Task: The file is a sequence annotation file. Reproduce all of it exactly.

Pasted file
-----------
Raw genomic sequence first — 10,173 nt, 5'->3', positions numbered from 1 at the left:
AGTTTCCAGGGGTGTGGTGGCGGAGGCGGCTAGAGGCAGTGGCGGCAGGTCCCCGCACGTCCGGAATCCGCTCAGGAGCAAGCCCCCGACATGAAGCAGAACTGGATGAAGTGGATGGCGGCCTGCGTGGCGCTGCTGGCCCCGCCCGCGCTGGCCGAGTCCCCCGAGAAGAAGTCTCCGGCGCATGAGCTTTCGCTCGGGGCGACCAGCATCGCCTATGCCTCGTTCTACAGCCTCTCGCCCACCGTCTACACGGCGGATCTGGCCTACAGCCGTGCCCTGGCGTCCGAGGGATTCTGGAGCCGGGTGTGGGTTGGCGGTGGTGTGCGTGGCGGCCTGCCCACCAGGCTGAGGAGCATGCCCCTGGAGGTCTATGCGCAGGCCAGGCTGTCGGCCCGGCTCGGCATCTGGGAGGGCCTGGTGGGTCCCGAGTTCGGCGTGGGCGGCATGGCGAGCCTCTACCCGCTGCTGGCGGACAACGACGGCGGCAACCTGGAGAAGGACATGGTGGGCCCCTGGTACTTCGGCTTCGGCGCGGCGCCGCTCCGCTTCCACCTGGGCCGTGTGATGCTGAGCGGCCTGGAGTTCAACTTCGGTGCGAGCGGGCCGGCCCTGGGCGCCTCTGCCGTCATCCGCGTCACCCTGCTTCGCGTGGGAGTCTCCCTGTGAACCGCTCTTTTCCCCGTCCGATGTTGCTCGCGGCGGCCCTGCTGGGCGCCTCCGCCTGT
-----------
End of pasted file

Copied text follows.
Raw genomic sequence first — 10,173 nt, 5'->3', positions numbered from 1 at the left:
AGTTTCCAGGGGTGTGGTGGCGGAGGCGGCTAGAGGCAGTGGCGGCAGGTCCCCGCACGTCCGGAATCCGCTCAGGAGCAAGCCCCCGACATGAAGCAGAACTGGATGAAGTGGATGGCGGCCTGCGTGGCGCTGCTGGCCCCGCCCGCGCTGGCCGAGTCCCCCGAGAAGAAGTCTCCGGCGCATGAGCTTTCGCTCGGGGCGACCAGCATCGCCTATGCCTCGTTCTACAGCCTCTCGCCCACCGTCTACACGGCGGATCTGGCCTACAGCCGTGCCCTGGCGTCCGAGGGATTCTGGAGCCGGGTGTGGGTTGGCGGTGGTGTGCGTGGCGGCCTGCCCACCAGGCTGAGGAGCATGCCCCTGGAGGTCTATGCGCAGGCCAGGCTGTCGGCCCGGCTCGGCATCTGGGAGGGCCTGGTGGGTCCCGAGTTCGGCGTGGGCGGCATGGCGAGCCTCTACCCGCTGCTGGCGGACAACGACGGCGGCAACCTGGAGAAGGACATGGTGGGCCCCTGGTACTTCGGCTTCGGCGCGGCGCCGCTCCGCTTCCACCTGGGCCGTGTGATGCTGAGCGGCCTGGAGTTCAACTTCGGTGCGAGCGGGCCGGCCCTGGGCGCCTCTGCCGTCATCCGCGTCACCCTGCTTCGCGTGGGAGTCTCCCTGTGAACCGCTCTTTTCCCCGTCCGATGTTGCTCGCGGCGGCCCTGCTGGGCGCCTCCGCCTGT